For those who follow the populist line of thinking that politics is full of easy answers with simple solutions to every complex problem the experiences in UK and USA should be a wake-up call. It has never been the case and never will be and those who indulge in such fantasy must bear the responsibility of its consequences.
Could these conclusions apply also to the Kremlin? Was the withdrawal from Kherson a shrewd tactical move to free up more Russian troops for a push elsewhere in Ukraine or was is an admission of defeat for the occupation of the only major city that Russia has been able to capture during the course of the war so far? Perhaps the near future will give us the answer. Yet if it turns out to be the latter (and it was significant that the announcement is coming from the Russian military and not Putin himself) then maybe the Russian President (who has now lived two years beyond the average age of death for Russian males) is fatally flawed. The requirement to call up further reserves and the inability replace lost aircraft while relying on drones from Iran means that the Russian military machine has been painfully exposed to all as ill-equipped, ill-trained and lacking in morale. Despite the Kremlin blackout on any news other than state propaganda the message is slowly sinking into Russian civil society.
Yet it would be a mistake to think that the Russian people will topple a wounded President. There are now enough experts to take seriously the proposition that the history of Russia shows an ability and stubbornness to survive during hardship and a desire to see a strong leader who wishes to rebuild the territorial integrity of lost lands and that, faced with military reverse, the will is strengthened and not weakened. It does not take an erudite examination of the Great Patriotic War (what Russians call the Second World War) to realise the truth in this analysis. Those in the West, therefore, who think that the retirement (forced or otherwise) of President Putin will usher in a new period of Glasnost and Perestroika with a Navalny type figure leading a rapprochement with the West with an extended hand of friendship and willingness to work in co-operation rather than confrontation maybe deluding themselves. The chances are even that the Russians would dig in with a new hard-line military leader with an already paranoid nation behind him (it is not likely to be a “her”!) fully supporting a fight against what would be perceived as NATO and Western encirclement and aggression. There is nothing so dangerous as a wounded bear!
Behind this likelihood lies the danger that the West will become bored and no longer be prepared to back Ukraine endlessly with money and material thereby seeking to impose a cease-fire or peace based on some existing occupation by Russia of Ukrainian soil seized since 2014. It is clear that the Ukrainians would find this unacceptable. We must hope that, first, the West remains resolved and, secondly, we do not see a replication of the West in 1938 forcing a humiliated Czechoslovakia to accept the loss of the Sudentenland in the hope of averting a greater war. For one thing is certain: that with a continuing hard line from Moscow we would truly see an action replay of the unsuccessful attempts to appease Hitler – with Putin or his successor then taking even more territory until general war becomes the only was to stop it. We have to remember that Putin and his generals have never accepted the right of Ukraine to exist as a separate nation and its independence in 1991 has never been recognised.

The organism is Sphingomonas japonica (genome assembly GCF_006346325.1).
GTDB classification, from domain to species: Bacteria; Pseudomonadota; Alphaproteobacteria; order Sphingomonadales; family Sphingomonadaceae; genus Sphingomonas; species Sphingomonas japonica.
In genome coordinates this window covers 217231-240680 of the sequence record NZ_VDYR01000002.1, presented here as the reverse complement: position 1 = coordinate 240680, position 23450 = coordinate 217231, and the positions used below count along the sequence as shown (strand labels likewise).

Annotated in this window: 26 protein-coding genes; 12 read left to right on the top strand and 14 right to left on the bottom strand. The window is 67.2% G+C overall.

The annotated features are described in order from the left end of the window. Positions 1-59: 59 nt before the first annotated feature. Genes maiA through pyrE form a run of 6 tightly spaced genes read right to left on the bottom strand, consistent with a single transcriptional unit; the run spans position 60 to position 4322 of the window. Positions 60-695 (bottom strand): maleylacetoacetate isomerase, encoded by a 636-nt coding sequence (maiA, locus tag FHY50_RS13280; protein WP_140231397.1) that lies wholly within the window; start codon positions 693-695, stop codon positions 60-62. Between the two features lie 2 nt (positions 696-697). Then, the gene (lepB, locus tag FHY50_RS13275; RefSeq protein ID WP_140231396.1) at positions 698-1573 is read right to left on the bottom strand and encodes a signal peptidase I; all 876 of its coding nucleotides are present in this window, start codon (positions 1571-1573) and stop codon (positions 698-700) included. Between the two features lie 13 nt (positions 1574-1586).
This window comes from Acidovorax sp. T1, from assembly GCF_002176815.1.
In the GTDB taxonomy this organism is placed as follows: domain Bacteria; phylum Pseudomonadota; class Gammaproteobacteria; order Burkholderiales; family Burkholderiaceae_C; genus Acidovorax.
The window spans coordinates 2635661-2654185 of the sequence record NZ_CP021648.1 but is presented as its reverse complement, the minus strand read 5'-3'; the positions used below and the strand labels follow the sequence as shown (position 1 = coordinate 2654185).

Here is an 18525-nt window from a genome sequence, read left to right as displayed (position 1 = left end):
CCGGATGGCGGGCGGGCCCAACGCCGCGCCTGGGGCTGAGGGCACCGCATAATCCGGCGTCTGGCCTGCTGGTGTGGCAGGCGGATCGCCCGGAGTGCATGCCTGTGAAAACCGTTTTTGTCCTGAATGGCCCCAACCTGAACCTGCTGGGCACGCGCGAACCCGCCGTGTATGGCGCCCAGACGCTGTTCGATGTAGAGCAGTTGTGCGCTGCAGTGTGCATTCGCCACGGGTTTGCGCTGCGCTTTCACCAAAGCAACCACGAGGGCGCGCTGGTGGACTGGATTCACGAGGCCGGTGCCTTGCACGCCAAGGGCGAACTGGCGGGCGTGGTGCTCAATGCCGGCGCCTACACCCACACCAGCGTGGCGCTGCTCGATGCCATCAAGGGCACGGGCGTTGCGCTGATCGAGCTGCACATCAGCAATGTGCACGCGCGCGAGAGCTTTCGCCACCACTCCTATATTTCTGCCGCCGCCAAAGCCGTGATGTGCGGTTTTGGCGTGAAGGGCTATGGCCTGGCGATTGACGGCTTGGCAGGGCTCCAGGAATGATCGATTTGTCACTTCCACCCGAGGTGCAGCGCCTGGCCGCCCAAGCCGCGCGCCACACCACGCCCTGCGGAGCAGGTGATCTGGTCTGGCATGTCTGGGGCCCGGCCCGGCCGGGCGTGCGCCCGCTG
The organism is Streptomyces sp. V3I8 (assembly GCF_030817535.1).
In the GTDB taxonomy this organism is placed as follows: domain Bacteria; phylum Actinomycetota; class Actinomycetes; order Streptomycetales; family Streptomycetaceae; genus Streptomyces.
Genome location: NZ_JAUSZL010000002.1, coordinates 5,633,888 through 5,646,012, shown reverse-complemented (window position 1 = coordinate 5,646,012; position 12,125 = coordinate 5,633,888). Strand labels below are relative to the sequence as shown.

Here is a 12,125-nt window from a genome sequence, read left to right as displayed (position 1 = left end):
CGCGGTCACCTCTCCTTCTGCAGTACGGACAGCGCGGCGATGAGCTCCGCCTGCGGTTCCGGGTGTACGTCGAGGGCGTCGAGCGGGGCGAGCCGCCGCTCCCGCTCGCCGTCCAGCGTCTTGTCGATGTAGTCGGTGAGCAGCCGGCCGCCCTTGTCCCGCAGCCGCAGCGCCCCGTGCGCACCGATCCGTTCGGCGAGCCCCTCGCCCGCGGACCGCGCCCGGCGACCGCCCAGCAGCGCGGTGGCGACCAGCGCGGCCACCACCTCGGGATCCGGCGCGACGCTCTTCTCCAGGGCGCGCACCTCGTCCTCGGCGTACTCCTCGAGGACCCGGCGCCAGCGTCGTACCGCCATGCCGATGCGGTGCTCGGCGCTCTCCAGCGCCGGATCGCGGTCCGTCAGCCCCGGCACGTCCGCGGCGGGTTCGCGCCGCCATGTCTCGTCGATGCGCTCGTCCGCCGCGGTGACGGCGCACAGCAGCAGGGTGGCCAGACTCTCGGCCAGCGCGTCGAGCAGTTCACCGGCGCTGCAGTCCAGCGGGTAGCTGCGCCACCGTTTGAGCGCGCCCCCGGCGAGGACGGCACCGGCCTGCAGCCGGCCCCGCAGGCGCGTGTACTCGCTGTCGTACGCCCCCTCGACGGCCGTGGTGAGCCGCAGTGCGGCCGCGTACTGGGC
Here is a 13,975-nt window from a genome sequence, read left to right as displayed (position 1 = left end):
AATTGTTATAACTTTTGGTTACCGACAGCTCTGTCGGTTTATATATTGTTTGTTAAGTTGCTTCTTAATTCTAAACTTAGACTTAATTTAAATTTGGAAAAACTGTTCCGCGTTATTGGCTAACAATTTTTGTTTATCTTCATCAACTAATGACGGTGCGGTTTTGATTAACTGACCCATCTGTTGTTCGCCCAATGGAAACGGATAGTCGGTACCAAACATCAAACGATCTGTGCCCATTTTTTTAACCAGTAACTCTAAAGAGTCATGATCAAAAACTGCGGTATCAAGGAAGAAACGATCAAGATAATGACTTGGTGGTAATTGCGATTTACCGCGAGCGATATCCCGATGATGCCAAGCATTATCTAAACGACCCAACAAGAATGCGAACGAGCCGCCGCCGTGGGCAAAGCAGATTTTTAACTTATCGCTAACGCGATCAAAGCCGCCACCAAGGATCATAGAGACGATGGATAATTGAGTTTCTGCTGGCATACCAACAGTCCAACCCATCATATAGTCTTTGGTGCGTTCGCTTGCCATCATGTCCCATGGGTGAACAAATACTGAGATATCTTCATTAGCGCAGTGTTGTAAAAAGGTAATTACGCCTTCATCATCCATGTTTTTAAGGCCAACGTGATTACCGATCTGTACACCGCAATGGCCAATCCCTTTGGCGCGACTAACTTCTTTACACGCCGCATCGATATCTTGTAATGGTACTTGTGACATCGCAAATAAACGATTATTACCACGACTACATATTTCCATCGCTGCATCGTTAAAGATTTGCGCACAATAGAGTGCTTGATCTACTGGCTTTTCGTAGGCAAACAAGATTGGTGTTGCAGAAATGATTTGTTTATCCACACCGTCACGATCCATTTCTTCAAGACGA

We must hope that in our search for global democratic accountability those who are privileged to exercise their right to vote do so responsibly and in an educated fashion, able to discern between the politician who is sincere and wishes genuinely to improve the condition of the people from the self-serving charlatan eager for power for its own sake. There are many pre-requisites for this to be capable of being a reality, not least a disinterested programme in schools teaching about civic institutions and democratic values.
Until the world federalist vision of a peaceful world governed democratically and accountably by the rule of law in which war is outlawed comes to pass we have to recognise, sadly, that there are times when, despite the hardship and danger, history teaches us that we have to stand firm in support of our values of freedom and that, sadly, doing so may involve defending them against armed aggression. Those who gave their lives and still suffer from war knew and understand that only too well. As the Kohima Epitaph Memorial states (and is repeated at every Armistice Parade in the UK) “When you go home tell them of us and say, for your tomorrow we gave our today”.